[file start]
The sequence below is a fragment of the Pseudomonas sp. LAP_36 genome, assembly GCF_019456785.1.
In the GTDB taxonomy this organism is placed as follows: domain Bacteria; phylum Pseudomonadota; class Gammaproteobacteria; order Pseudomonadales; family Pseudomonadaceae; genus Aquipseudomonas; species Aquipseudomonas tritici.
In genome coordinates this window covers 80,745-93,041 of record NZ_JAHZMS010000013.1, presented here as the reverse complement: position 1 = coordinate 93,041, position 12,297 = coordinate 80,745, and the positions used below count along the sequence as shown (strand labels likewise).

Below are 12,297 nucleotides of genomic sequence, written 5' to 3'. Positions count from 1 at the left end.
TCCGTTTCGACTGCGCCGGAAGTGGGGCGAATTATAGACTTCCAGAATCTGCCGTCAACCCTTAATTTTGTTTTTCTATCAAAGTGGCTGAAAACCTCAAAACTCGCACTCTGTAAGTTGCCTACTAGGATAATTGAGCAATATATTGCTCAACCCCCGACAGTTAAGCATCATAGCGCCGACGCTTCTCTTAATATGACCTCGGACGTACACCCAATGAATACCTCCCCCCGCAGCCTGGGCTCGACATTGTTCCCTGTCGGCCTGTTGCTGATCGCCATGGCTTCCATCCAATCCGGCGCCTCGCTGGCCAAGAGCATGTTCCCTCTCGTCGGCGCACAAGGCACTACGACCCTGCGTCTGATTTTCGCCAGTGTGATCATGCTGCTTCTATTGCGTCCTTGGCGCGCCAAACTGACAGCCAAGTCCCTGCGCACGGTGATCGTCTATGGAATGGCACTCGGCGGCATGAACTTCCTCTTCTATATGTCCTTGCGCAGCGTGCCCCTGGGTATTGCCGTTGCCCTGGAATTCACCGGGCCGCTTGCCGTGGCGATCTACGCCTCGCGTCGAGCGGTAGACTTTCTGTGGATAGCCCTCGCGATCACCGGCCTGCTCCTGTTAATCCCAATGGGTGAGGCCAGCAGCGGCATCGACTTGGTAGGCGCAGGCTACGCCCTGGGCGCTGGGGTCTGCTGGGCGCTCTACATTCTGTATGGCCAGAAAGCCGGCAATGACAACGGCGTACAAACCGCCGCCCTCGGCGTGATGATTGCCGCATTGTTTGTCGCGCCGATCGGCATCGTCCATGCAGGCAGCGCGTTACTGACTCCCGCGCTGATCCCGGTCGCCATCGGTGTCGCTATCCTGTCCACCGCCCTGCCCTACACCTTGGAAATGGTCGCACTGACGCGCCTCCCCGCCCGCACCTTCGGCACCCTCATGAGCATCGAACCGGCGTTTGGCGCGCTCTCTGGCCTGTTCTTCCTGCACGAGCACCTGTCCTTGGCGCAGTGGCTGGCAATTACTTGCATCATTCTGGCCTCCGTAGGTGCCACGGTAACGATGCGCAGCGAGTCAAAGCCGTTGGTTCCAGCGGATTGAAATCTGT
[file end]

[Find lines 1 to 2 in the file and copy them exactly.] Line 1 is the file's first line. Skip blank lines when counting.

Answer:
The sequence below is a fragment of the Pseudomonas sp. LAP_36 genome, assembly GCF_019456785.1.
In the GTDB taxonomy this organism is placed as follows: domain Bacteria; phylum Pseudomonadota; class Gammaproteobacteria; order Pseudomonadales; family Pseudomonadaceae; genus Aquipseudomonas; species Aquipseudomonas tritici.